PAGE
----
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Lorenzo Cultural Center examines America at the turn of the 20th century

– Monday, February 11, 2013 12:00AM

Series of Events and Exhibits Highlight the Stark Contrasts of the Gilded Age

It was a time characterized by seemingly boundless economic expansion and international leadership in trade and industry, when American captains of industry celebrated their wealth as never before, while the majority of Americans remained poor.  From Feb. 23 to May 5, the Lorenzo Cultural Center at Macomb Community College shines a spotlight on this era of immense change with the program series, The Gilded Age to the Great War: America at the Turn of the Century.

Through nearly 40 experiences, including presentations, storytelling and character reenactment, music and movies, different aspects of the Gilded Age will be explored, including the period’s tycoons, the arts and culture, immigration and social issues, as well as uniquely local perspectives.

“The years between the end of the Civil War and the onset of World War I were a time of great disparity,” said Christine Guarino, director, Cultural Affairs & Community Engagement at Macomb.  “The opulence of the Gilded Age contrasted with waves of poor immigrants seeking the American dream, while wealth generated from increasing industrialization was offset by dangerous working conditions for the working class.”

The Gilded Age to the Great War kicks off with a presentation on Feb. 23 at 1 p.m. by noted Pulitzer Prize-winning historian David Kennedy, Ph.D., professor of history at Sanford University and author of the book, Over Here: The First World War and American Society.  He will explain the United States’ entry into World War I, how the war was fought and its impact on the country.  On Apr. 28, 2 p.m., author T.J. Stiles, who won the National Book Award and the Pulitzer Prize for The First Tycoon: The Epic Life of Cornelius Vanderbilt, will discuss how Vanderbilt contributed to the birth of the Gilded Age.

Other program highlights include:

• Local history:  From Hooves to Horsepower:  The Birth of Modern Detroit, Feb. 24, with journalist Jack Lessenberry; Bath City, USA, Mar. 1, with Kim Parr, director, Macomb County Historical Society & Crocker House Museum,  Mount Clemens; Tashmoo:  The Park and the Steamer, Mar. 16, with historian and author Art Woodford; The Original Freer Gallery of Art, Mar. 17, with art and architecture historian Thomas W. Brunk, Ph.D.; Mary Stratton and Pewabic Pottery:  Then and Now, Mar. 20; The Railway Freight Car Industry and Social Conflict in Gilded Age Detroit, Mar. 21, with Thomas Klug, Ph.D., professor of history,  Marygrove College.

• Storytelling and music:  Women Who Changed America:  Susan B. Anthony and Juliette Gordon Low, Mar. 14, with re-enactor Marie Papciak; Madame C.J. Walker:  The First American Self-Made Woman Millionaire, Mar. 23, with storyteller Rosie M. Chapman; Bringing America’s Musical Past to Life, Apr. 14, with the Dodworth Saxhorn Band.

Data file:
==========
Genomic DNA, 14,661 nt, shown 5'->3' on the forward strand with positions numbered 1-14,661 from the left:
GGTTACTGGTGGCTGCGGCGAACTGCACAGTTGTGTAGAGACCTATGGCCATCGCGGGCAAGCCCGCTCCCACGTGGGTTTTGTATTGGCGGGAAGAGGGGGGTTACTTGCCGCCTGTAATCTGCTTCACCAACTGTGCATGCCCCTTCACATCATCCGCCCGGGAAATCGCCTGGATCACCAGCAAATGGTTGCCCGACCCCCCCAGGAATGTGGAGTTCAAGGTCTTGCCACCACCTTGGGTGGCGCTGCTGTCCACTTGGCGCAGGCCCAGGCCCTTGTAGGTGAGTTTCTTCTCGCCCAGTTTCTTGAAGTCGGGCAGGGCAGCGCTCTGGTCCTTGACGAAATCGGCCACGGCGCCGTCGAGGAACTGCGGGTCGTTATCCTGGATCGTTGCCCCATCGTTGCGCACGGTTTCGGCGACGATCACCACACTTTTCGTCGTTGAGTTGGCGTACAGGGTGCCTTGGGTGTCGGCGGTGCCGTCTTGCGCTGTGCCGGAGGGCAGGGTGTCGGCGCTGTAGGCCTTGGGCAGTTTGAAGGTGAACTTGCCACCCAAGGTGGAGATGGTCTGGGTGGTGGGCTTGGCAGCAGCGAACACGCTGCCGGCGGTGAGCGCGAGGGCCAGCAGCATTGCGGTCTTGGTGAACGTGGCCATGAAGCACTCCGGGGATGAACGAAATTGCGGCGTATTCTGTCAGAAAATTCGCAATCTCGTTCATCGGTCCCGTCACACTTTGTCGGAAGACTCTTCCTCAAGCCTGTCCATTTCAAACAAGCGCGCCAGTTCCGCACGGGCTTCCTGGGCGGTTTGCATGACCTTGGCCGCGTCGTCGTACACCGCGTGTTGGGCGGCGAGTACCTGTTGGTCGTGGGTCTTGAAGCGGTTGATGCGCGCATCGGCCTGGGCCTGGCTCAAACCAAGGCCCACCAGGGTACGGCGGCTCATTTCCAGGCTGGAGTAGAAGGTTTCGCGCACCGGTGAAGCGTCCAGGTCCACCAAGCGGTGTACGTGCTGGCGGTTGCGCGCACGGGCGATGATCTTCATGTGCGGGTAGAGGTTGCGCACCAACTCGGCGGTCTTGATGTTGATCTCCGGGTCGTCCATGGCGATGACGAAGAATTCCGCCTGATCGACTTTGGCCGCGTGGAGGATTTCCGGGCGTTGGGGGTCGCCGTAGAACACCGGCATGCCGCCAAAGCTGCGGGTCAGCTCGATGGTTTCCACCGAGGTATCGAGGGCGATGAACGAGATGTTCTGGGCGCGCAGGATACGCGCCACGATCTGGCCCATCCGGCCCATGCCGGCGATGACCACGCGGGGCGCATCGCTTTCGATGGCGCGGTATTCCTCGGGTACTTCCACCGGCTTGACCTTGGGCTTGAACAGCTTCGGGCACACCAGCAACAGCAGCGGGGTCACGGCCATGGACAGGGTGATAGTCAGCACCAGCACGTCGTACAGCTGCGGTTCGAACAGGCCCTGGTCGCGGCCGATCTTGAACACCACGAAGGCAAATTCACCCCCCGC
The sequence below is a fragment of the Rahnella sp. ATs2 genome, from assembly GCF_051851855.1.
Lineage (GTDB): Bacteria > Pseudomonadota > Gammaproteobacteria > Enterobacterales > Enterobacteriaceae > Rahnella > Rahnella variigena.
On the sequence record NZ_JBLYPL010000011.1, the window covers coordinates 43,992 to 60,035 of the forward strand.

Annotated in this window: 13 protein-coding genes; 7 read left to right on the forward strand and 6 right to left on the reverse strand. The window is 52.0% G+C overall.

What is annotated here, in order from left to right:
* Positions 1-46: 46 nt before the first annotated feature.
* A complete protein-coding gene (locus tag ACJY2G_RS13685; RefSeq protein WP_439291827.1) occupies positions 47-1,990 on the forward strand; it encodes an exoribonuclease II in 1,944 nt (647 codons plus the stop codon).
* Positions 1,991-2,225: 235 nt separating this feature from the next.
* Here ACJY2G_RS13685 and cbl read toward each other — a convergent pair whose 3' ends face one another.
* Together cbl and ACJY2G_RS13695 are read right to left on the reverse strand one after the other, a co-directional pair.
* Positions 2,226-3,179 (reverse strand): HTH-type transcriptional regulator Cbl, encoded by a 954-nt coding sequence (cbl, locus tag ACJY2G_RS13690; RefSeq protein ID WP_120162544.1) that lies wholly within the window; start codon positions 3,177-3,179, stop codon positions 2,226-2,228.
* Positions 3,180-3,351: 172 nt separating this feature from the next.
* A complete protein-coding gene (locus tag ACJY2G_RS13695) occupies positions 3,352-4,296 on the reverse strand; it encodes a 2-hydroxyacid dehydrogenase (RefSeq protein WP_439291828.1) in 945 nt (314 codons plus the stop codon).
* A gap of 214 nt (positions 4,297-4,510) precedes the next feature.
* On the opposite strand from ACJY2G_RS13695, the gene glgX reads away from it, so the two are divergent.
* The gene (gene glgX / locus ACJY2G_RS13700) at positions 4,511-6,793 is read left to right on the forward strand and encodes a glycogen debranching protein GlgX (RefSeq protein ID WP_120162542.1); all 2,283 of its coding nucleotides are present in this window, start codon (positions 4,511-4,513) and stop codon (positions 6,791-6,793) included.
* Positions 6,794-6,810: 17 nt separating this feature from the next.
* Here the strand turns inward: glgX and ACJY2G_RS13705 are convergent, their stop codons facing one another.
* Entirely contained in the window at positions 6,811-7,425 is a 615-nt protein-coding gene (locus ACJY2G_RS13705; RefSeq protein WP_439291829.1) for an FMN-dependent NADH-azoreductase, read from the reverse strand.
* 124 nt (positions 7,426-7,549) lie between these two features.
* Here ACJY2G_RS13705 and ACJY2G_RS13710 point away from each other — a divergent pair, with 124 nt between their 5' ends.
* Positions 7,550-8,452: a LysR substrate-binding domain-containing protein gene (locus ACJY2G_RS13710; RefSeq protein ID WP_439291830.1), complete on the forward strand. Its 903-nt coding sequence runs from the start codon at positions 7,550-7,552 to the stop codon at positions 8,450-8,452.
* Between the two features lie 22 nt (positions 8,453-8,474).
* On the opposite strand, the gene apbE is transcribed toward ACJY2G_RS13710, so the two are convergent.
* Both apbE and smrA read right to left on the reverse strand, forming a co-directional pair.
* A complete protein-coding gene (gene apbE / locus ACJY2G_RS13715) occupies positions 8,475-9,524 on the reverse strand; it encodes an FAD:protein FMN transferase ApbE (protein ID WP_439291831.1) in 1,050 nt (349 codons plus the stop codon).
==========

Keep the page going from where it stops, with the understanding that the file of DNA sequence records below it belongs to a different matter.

• Film screenings and discussion: All Quiet on the Western Front, Apr. 18, and Iron-Jawed Angels, May 2, both hosted by Elton Weintz, history professor, Macomb Community College. All of the events are free, but preregistration is required either at or by calling 586.445.7348.

Exhibits available during the program series include the Gilded Age to the Great War, featuring artifacts and displays that highlight various aspects of the time period; Petticoat Patriots:  How Michigan Women Won the Vote, which explores how the woman’s suffrage movement unfolded in the state by employing stories, images and artifacts, as well as interactive elements including a voting booth and visitor dialogue area; and So I Come to America:  Detroit Pre-World War I Immigrants, featuring black-and-white photographs and interview excerpts of immigrants who came to southeast Michigan prior to World War I.  Exhibits are free and don’t require advance registration to view.

The Lorenzo Cultural Center is open 10 a.m. – 4 p.m. Wednesday – Saturday and 1 – 4 p.m. Sundays.  School and group tours are also available.  For a full schedule of events or more information, visit or call 586.445.7348.

About the Lorenzo Cultural Center

The Lorenzo Cultural Center ( explores the influences and experiences that shape our community's heritage, examining topics from a variety of perspectives and creating interactive opportunities for learning, celebration and entertainment.  Located on Macomb Community College's Center Campus, Hall and Garfield Roads in Clinton Township, the cultural center is adjacent to the Macomb Center for Performing Arts.

About Macomb Community College

Macomb Community College (  is one of the nation’s leading community colleges, providing learning experiences to nearly 48,000 students annually.  Macomb nationally ranks among the top 25 awarders of associate degrees and as the largest grantor of associate degrees in Michigan.  The college’s comprehensive educational programming includes pre-collegiate experiences, university transfer and career preparation programs, bachelor degree completion and graduate degree programs, workforce training, professional education and certification, and continuing education and enrichment opportunities.

Media Contact: Tish Wirth; 586.445.7560,